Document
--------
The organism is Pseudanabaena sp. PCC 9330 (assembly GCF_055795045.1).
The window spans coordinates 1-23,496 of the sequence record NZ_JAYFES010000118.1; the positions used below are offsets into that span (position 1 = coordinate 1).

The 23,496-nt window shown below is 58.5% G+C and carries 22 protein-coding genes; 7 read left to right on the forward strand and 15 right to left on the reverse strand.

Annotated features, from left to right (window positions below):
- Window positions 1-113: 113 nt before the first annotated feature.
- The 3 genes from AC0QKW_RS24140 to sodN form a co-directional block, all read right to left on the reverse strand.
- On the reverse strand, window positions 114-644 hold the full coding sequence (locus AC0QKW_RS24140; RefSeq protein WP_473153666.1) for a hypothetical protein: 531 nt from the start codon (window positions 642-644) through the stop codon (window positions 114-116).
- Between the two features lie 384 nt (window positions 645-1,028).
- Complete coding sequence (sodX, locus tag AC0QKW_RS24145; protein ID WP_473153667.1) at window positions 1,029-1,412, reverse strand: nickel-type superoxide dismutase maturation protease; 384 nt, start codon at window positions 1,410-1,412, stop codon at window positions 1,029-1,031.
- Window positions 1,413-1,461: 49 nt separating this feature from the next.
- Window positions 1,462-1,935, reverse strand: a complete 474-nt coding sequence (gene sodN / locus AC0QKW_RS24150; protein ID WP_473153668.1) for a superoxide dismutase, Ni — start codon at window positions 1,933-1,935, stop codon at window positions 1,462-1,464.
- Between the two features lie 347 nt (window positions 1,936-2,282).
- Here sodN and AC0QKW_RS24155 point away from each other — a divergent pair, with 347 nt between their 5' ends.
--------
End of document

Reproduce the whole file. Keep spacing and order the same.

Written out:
The organism is Pseudanabaena sp. PCC 9330 (assembly GCF_055795045.1).
The window spans coordinates 1-23,496 of the sequence record NZ_JAYFES010000118.1; the positions used below are offsets into that span (position 1 = coordinate 1).

The 23,496-nt window shown below is 58.5% G+C and carries 22 protein-coding genes; 7 read left to right on the forward strand and 15 right to left on the reverse strand.

Annotated features, from left to right (window positions below):
- Window positions 1-113: 113 nt before the first annotated feature.
- The 3 genes from AC0QKW_RS24140 to sodN form a co-directional block, all read right to left on the reverse strand.
- On the reverse strand, window positions 114-644 hold the full coding sequence (locus AC0QKW_RS24140; RefSeq protein WP_473153666.1) for a hypothetical protein: 531 nt from the start codon (window positions 642-644) through the stop codon (window positions 114-116).
- Between the two features lie 384 nt (window positions 645-1,028).
- Complete coding sequence (sodX, locus tag AC0QKW_RS24145; protein ID WP_473153667.1) at window positions 1,029-1,412, reverse strand: nickel-type superoxide dismutase maturation protease; 384 nt, start codon at window positions 1,410-1,412, stop codon at window positions 1,029-1,031.
- Window positions 1,413-1,461: 49 nt separating this feature from the next.
- Window positions 1,462-1,935, reverse strand: a complete 474-nt coding sequence (gene sodN / locus AC0QKW_RS24150; protein ID WP_473153668.1) for a superoxide dismutase, Ni — start codon at window positions 1,933-1,935, stop codon at window positions 1,462-1,464.
- Between the two features lie 347 nt (window positions 1,936-2,282).
- Here sodN and AC0QKW_RS24155 point away from each other — a divergent pair, with 347 nt between their 5' ends.